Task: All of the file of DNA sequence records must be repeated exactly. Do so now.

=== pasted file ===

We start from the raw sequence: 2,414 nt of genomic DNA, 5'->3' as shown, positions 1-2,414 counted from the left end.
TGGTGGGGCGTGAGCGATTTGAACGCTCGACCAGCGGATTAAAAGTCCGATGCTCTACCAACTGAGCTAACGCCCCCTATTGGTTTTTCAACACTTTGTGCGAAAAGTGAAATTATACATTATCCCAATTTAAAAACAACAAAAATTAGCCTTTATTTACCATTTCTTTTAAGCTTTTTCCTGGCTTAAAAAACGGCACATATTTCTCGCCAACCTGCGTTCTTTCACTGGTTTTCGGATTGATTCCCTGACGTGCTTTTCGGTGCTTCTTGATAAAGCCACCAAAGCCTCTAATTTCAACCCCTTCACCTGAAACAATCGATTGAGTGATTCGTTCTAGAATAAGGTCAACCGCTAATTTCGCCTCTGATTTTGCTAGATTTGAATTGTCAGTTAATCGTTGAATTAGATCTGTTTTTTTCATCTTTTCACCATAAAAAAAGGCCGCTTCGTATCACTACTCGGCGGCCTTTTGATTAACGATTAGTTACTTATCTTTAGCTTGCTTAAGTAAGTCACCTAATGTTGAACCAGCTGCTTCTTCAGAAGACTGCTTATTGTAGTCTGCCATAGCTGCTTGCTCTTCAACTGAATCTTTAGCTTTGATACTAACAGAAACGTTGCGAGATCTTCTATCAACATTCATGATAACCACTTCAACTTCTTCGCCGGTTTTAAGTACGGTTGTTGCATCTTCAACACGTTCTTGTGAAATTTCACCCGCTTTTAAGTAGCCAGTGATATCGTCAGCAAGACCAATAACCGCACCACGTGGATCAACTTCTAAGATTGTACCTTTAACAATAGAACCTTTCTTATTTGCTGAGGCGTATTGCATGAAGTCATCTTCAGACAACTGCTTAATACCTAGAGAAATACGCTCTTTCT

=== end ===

We start from the raw sequence: 2,414 nt of genomic DNA, 5'->3' as shown, positions 1-2,414 counted from the left end.
TGGTGGGGCGTGAGCGATTTGAACGCTCGACCAGCGGATTAAAAGTCCGATGCTCTACCAACTGAGCTAACGCCCCCTATTGGTTTTTCAACACTTTGTGCGAAAAGTGAAATTATACATTATCCCAATTTAAAAACAACAAAAATTAGCCTTTATTTACCATTTCTTTTAAGCTTTTTCCTGGCTTAAAAAACGGCACATATTTCTCGCCAACCTGCGTTCTTTCACTGGTTTTCGGATTGATTCCCTGACGTGCTTTTCGGTGCTTCTTGATAAAGCCACCAAAGCCTCTAATTTCAACCCCTTCACCTGAAACAATCGATTGAGTGATTCGTTCTAGAATAAGGTCAACCGCTAATTTCGCCTCTGATTTTGCTAGATTTGAATTGTCAGTTAATCGTTGAATTAGATCTGTTTTTTTCATCTTTTCACCATAAAAAAAGGCCGCTTCGTATCACTACTCGGCGGCCTTTTGATTAACGATTAGTTACTTATCTTTAGCTTGCTTAAGTAAGTCACCTAATGTTGAACCAGCTGCTTCTTCAGAAGACTGCTTATTGTAGTCTGCCATAGCTGCTTGCTCTTCAACTGAATCTTTAGCTTTGATACTAACAGAAACGTTGCGAGATCTTCTATCAACATTCATGATAACCACTTCAACTTCTTCGCCGGTTTTAAGTACGGTTGTTGCATCTTCAACACGTTCTTGTGAAATTTCACCCGCTTTTAAGTAGCCAGTGATATCGTCAGCAAGACCAATAACCGCACCACGTGGATCAACTTCTAAGATTGTACCTTTAACAATAGAACCTTTCTTATTTGCTGAGGCGTATTGCATGAAGTCATCTTCAGACAACTGCTTAATACCTAGAGAAATACGCTCTTTCT